Jardín Botánico-Histórico La Concepción is one of most beautiful and important tropical and subtropical gardens of Spain and one of the most appreciated ones in the whole of Europe. Created around 1855 by the Marquises of Casa Loring, it was expanded some years later by the second owners, the Echevarría–Echevarrieta family. It was officially declared a Historic and Artistic Garden (currently a 'Bien de Interés Cultural' in 1943. It became the property of the Council of Málaga in the spring of 1990 that opened it to the public in 1994.
It comprises 23 hectares and it has a garden in the centre that has been declared to be a historic/artistic garden of approximately 3 hectares. Form the set of fountains and waterfalls combined with a beautiful selection of subtropical plants from all over the world, its romantic landscape style stands out with significant neoclassical features.
There are more than 25,000 plants belonging to about 2,000 different species of which 90 are palm trees, 200 are native plants and the remainder are tropical and subtropical. In relation to buildings, the Casa-Palacio (Palace House) and the Casa del Administrador (Administrator's House) stand out. The administrative offices are housed in the first one and it has generous rooms for different uses and a comfortable and well-equipped assembly hall. The laboratories for research staff, an exhibition room and a classroom can be found in the second. There are some more smaller buildings doted around the garden such as the Antigua Escuelita (Old School), la Casita del Jardinero (Gardener's House), known as the Casita de los Cipreses (House of the Cypresses), the Museo Loringiano (Loringiano Museum) and a regionalist style dome that is used because of its panoramic views of the city.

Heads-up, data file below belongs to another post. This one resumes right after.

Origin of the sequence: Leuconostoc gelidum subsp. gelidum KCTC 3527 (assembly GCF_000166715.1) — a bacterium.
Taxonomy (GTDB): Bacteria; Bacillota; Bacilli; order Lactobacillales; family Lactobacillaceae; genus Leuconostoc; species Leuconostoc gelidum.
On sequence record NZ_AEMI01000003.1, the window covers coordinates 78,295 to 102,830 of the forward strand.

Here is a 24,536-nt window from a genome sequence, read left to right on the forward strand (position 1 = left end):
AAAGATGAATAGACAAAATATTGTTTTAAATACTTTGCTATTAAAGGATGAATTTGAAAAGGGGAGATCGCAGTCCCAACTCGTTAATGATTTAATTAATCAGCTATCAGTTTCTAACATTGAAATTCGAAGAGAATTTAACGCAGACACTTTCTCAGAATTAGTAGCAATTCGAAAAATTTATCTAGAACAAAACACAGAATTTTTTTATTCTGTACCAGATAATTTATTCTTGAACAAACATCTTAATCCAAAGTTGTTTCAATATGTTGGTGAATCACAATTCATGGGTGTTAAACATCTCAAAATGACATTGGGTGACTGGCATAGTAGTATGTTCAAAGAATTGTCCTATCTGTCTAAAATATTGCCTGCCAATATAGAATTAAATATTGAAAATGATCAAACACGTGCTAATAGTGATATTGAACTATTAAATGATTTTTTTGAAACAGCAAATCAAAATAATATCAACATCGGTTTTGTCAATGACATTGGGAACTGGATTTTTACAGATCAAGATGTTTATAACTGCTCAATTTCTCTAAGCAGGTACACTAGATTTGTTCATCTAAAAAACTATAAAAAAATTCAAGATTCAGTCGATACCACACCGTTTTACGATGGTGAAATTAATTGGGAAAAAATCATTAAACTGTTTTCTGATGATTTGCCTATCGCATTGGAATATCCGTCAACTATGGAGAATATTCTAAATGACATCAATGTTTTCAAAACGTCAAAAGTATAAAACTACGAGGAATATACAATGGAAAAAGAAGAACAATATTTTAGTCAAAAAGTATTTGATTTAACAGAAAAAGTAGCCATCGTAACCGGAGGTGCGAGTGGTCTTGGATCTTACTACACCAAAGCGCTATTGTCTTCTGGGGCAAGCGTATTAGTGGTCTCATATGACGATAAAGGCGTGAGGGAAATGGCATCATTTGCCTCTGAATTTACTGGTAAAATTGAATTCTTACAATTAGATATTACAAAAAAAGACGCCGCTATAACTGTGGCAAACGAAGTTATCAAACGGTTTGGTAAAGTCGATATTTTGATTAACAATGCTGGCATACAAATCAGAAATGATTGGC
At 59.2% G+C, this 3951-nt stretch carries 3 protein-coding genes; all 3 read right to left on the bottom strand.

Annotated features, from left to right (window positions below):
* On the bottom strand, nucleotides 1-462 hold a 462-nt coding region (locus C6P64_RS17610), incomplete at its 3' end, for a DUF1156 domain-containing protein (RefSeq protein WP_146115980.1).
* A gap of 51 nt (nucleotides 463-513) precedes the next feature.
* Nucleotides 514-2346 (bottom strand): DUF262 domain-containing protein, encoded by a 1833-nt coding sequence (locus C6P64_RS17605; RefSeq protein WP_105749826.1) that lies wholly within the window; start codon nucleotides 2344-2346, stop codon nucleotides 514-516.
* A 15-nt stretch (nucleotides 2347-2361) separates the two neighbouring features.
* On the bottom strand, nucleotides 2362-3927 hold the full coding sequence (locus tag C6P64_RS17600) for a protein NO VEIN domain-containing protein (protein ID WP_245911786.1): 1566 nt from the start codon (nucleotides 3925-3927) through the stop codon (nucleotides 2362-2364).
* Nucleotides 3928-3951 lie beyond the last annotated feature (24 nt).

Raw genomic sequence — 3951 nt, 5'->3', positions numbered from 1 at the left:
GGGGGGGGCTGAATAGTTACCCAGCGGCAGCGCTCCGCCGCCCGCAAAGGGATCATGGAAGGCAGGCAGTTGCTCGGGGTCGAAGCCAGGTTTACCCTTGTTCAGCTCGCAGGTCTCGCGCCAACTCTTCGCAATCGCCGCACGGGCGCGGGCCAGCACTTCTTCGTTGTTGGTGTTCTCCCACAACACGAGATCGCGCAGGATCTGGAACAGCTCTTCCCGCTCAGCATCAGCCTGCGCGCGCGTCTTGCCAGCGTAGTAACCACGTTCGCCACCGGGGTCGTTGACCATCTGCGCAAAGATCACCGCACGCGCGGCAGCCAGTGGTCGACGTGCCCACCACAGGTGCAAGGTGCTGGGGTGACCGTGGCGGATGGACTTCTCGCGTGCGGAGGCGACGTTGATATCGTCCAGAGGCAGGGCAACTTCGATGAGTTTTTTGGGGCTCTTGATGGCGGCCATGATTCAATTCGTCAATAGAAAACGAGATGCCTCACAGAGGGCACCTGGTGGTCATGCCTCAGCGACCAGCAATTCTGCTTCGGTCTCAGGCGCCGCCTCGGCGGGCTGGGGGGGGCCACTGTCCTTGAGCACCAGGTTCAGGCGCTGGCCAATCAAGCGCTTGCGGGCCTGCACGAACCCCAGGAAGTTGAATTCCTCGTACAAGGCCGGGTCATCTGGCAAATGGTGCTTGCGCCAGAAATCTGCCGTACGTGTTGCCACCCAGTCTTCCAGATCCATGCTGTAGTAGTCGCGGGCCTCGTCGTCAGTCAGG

The Museo Loringiano houses the archaeological finds that Jorge Loring acquired from the excavations of Málaga and the province such as the 'Lex Flavia Malacitana' (Malaga's municipal code of law), which is currently in the National Archaeological Museum of Spain in Madrid. Some of these archaeological items can be seen around the museum.
Around the Historical Garden, we can find the Botanical Garden that contains a set of plant collections that have been structured scientifically that can be visited in the following thematic routes.References:
The Church of St Donatus name refers to Donatus of Zadar, who began construction on this church in the 9th century and ended it on the northeastern part of the Roman forum. It is the largest Pre-Romanesque building in Croatia.
The beginning of the building of the church was placed to the second half of the 8th century, and it is supposed to have been completed in the 9th century. The Zadar bishop and diplomat Donat (8th and 9th centuries) is credited with the building of the church. He led the representations of the Dalmatian cities to Constantinople and Charles the Great, which is why this church bears slight resemblance to Charlemagne"s court chapels, especially the one in Aachen, and also to the Basilica of San Vitale in Ravenna. It belongs to the Pre-Romanesque architectural period.
The circular church, formerly domed, is 27 m high and is characterised by simplicity and technical primitivism.